Shel Israel was there at the beginning and he’s got some interesting views on where social is going to go.
Writer, communications expert, blogger and social media pro Shel has been helping businesses tell their stories for more than 30 years –starting as a print reporter before moving into tech PR in Silicon Valley. Once the web had landed he moved into representing online start ups and helped more than 100 launch. If you’re interested in media jobs you could learn a thing or two from Shel.
Born in 1944, Shel attended both Boston and Northeastern Universities, before moving into print journalism. Before long the lure of Silicon Valley proved too much to resist and in the mid 1980s Shel founded SIPR, a communications company specializing in technology start ups. However, Shel always has his eye on the next big thing and he recognized the potential of the World Wide Web, when it arrived. He quickly shifted SIPR’s attentions to online start ups and represented some of the biggest pioneers in cyberspace, including Sun Microsystems, Dell, CNET and Intel.
What’s Shel Isreal About?
Shel is all about giving companies a voice within the social media landscape. He believes that too many operations stride into the social melee and act like they’ve got a virtual megaphone, posting everywhere and anywhere, blogging like it’s going out of fashion and tweeting until they just can’t tweet any more, but that’s not the way forward according to Israel, who prefers a more considered approach.
“Social media was about conversations,” said Shel. “And that risks being lost amidst corporations’ push to use it as a megaphone. Make sure it’s [content] interesting and useful to the audience, and that you’re passionate about whatever you’re creating.”
He’s a big advocate of blogs too and even has his own – Global Neighborhoods – but he feels that the medium that has been derided by marketers is in danger of getting out of control, making it impossible for audiences to find the gems hidden among the trash.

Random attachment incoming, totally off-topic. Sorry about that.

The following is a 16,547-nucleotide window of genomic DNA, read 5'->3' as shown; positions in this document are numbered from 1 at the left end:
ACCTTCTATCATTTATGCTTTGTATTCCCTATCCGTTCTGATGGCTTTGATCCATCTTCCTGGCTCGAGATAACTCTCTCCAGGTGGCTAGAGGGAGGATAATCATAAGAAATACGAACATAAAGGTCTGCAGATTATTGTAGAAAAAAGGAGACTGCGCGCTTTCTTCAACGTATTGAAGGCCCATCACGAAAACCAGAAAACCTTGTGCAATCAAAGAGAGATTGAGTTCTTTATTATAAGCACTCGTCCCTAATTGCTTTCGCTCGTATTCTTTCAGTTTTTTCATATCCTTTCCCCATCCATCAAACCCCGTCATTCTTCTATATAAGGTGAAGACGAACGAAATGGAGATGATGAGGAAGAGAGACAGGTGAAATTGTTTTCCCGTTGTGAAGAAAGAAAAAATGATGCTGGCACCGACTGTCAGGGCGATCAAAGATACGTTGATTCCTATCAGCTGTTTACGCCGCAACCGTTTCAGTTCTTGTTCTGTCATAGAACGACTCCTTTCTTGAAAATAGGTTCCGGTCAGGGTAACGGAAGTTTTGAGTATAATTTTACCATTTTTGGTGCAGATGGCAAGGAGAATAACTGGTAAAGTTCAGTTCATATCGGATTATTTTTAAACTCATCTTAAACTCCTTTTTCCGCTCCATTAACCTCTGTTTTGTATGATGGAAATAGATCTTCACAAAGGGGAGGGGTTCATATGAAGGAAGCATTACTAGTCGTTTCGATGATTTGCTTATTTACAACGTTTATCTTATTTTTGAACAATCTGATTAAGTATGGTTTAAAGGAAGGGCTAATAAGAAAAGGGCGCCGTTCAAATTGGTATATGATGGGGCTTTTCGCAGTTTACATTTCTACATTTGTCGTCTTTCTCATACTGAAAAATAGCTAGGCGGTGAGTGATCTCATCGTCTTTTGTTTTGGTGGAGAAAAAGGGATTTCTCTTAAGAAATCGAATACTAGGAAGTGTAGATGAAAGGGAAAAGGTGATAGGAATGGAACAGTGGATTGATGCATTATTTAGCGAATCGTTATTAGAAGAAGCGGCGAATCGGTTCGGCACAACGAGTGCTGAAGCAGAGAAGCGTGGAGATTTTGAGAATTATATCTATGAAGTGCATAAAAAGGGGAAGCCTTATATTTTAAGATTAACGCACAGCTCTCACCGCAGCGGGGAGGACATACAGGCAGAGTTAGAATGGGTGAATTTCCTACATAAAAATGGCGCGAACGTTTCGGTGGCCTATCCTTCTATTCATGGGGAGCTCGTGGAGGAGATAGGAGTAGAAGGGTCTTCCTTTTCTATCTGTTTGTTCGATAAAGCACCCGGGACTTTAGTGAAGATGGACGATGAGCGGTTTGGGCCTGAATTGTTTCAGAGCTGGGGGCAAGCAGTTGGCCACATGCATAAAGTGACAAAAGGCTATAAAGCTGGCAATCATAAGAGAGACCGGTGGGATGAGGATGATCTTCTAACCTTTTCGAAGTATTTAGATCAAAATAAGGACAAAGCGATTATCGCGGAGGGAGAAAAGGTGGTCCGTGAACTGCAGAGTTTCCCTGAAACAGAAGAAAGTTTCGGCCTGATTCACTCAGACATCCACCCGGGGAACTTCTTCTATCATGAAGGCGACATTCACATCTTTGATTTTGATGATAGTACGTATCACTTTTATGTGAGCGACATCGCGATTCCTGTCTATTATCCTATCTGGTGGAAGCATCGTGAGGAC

“Marketers originally disdained blogs,” he said. “They were too rowdy, too anti-establishment. Now they’ve gotten with the social media program and are trying to embrace and control it.
“Right now,” he says, “blogs are overwhelmingly in danger of becoming crap. As with any mass medium, the sheer quantity is making it hard to locate the quality purveyors.”
What Does He Propose?
As a social commentator Shel has no shortage of suggestions on the way he thinks social will go.
“We live in a Facebook era,” he states. “You can’t be social if you don’t go where the people are. However, that may change over time.
He describes it as ‘Moore’s Law in reverse’: “The period of any one company’s dominance is shrinking. The half-life keeps shortening. IBM had it for 40 years, Microsoft for 20 years, Google for 10 years, and now it’s the era of Facebook.”
He firmly believes that at some point a network will come along that will undermine Facebook. The social behemoth will see people leave, not in huge numbers, but in a slow trickle.
“At some point, there will be a social network better enough so that people will leave Facebook not in droves, but a little bit at a time…” he declares confidently. “It’ll slowly get smaller, ad revenues will slowly go down, and the new one will figure out how to make money on mobile, which Facebook hasn’t yet done. It will happen sooner than most people think.”
But what of his beloved blogging?
“It goes back to storytelling,” he says. “We live by stories and you can’t tell a story in 140 character spoonfuls.”
“Blogging may become a niche phenomenon, but it’s still important. A new medium comes along and sucks attention, the way TV sucked attention away from radio, but radio continued, adapted, and changed.”